Nearly 250 people fleeing persecution from around the world will resettle in East Tennessee this year. A team of University of Tennessee journalism students and their professor are telling those refugees' stories in a new documentary set to air on

Assistant Professor Nick Geidner and student producer Abby Bower say they've spent so many hours working on the film, it's hard to count.

"I'd put it in terms of terms of days instead of hours," said Bower, a junior.

"We probably have 50-60 hours of footage," Geidner said.

They are putting the finishing touches on their 30-minute documentary film, "Seven Days in America," tweaking the the color and sound of every shot.

The filmmakers started on the project more than a year ago when Bridge Refugee Services approached Geidner about telling their story.

Bridge staff saw his students' last film about babies born dependent on drugs.

"When I took this [idea] back to my students, there was overwhelming support. They really wanted to participate and they were excited about getting involved with it," Geidner said.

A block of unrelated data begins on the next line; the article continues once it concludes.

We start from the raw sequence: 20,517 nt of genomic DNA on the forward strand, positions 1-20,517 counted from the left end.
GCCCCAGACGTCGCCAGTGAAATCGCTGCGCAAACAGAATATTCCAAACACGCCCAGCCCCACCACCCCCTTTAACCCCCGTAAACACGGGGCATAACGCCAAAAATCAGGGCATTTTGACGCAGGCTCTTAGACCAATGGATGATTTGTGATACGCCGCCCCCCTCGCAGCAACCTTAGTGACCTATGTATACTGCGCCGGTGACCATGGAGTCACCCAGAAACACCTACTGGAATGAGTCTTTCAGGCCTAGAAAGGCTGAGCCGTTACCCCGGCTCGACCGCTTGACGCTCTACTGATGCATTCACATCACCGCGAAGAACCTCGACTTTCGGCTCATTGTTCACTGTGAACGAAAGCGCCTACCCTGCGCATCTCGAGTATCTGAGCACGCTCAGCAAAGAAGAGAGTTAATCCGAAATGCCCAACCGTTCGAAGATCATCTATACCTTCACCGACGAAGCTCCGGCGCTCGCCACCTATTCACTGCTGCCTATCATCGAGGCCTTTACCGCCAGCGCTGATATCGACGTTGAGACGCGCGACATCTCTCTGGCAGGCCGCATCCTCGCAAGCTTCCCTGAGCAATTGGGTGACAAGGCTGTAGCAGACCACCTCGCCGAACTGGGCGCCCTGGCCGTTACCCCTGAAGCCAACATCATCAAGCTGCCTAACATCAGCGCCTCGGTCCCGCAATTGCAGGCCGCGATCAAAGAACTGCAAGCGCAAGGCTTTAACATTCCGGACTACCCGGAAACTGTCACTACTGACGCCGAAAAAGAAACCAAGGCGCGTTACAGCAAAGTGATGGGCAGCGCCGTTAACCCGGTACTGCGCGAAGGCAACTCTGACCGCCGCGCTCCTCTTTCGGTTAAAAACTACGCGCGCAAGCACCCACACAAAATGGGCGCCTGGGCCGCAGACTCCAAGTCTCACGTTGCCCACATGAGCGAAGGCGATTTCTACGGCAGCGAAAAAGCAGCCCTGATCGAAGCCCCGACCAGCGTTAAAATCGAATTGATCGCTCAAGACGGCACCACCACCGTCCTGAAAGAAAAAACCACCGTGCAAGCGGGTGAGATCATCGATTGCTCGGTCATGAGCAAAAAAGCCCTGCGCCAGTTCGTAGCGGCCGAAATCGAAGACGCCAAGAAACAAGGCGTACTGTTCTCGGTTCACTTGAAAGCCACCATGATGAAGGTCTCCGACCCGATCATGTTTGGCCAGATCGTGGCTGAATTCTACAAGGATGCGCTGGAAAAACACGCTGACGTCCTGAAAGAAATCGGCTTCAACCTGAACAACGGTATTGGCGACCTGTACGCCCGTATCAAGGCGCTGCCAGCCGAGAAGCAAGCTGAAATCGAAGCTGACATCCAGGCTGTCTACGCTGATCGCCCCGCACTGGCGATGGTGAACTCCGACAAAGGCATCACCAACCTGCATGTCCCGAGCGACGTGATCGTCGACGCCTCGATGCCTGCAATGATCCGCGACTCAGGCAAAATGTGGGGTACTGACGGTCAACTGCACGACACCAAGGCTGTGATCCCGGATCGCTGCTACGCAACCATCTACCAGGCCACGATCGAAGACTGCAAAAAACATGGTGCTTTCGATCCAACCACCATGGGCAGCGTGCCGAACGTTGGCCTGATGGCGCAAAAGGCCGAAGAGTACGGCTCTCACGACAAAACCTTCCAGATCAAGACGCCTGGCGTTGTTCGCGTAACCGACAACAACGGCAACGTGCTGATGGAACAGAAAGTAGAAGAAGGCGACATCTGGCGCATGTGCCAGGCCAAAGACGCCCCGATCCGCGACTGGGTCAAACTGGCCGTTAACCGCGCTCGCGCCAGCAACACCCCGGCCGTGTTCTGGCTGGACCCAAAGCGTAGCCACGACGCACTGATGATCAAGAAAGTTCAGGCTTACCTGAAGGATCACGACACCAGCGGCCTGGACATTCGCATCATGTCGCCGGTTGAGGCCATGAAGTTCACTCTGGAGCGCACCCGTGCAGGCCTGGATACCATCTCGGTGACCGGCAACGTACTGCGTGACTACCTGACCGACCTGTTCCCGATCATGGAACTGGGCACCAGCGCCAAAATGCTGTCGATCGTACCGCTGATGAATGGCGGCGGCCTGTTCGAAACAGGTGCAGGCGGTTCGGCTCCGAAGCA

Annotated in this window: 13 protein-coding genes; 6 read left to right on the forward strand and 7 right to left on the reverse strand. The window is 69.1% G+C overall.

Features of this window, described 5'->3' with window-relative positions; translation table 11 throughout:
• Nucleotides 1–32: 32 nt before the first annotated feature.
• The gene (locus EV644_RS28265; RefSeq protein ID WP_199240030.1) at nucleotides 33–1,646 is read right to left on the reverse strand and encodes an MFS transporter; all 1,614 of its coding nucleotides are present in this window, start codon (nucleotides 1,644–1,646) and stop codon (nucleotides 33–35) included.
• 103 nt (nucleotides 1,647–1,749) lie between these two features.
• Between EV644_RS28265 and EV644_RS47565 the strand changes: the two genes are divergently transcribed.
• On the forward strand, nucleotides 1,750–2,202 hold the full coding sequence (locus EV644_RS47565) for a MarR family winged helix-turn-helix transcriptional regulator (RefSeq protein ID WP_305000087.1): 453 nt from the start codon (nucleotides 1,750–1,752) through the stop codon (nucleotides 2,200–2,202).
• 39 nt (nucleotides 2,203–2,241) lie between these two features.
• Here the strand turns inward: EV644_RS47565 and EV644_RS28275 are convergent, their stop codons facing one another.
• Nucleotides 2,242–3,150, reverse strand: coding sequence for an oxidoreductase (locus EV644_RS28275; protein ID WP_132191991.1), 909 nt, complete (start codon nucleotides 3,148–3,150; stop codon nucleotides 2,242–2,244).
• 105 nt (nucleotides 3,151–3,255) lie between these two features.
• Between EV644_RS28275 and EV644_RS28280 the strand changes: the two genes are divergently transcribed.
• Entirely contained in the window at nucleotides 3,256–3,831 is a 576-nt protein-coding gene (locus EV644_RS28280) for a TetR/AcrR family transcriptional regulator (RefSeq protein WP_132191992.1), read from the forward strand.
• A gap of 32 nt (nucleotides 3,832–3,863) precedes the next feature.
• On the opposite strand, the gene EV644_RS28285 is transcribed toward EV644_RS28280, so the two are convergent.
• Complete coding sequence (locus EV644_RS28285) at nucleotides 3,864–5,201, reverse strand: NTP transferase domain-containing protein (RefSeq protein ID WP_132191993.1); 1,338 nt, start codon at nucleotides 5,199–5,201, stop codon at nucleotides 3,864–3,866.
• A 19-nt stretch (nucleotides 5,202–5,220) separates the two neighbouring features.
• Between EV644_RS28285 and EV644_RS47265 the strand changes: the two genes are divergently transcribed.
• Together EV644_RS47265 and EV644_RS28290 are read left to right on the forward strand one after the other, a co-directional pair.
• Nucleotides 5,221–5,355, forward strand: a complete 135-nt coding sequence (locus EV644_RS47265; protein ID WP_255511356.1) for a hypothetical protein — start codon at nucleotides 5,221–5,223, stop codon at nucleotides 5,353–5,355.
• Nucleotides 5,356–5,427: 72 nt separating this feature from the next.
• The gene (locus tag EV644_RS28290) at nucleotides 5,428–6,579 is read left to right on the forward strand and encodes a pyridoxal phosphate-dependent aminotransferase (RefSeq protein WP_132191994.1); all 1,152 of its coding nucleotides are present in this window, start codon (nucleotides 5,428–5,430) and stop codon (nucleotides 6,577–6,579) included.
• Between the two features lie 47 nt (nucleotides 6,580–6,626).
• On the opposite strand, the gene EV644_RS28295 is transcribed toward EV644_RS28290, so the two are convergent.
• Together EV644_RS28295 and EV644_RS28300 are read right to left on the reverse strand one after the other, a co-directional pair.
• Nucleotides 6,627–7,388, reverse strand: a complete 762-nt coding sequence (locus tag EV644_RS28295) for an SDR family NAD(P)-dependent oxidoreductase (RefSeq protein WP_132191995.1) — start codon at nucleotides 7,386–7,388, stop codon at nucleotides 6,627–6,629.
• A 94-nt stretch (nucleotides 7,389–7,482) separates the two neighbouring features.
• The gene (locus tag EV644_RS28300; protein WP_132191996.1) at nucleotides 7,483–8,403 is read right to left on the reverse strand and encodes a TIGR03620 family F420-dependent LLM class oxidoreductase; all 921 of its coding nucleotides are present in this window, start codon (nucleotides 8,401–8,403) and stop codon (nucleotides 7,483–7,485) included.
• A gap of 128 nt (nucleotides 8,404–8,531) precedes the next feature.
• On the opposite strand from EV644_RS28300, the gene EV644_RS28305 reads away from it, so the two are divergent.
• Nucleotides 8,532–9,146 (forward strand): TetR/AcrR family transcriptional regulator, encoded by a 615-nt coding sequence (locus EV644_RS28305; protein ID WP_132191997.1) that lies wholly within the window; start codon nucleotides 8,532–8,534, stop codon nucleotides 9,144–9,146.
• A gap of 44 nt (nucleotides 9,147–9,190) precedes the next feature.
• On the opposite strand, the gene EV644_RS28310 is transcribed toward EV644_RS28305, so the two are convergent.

Bower realized through the hours of planning and interviews how many misconceptions were out there about refugees.

"People might think refugees are coming to the United States to get a better life, but really they're in a situation they never wanted to be in. I didn't know that before. So I guess that's what I hope people get out of the film," Bower said.

The film follows a Burundi family being resettled in Knoxville after fleeing persecution and spending 12 years in a refugee camp. The filmmakers got access to the family's first moments experiencing freedom from fear.

Geidner admits it was one of the toughest projects he's ever tackled, but he knows his struggles are nothing compared to what refugee families face everyday.

"Whether my film gets done is not a big deal. Whether these people get medical care, get jobs, get a life is exponentially more important," said Geidner.

When the film is complete, it will be available for viewing on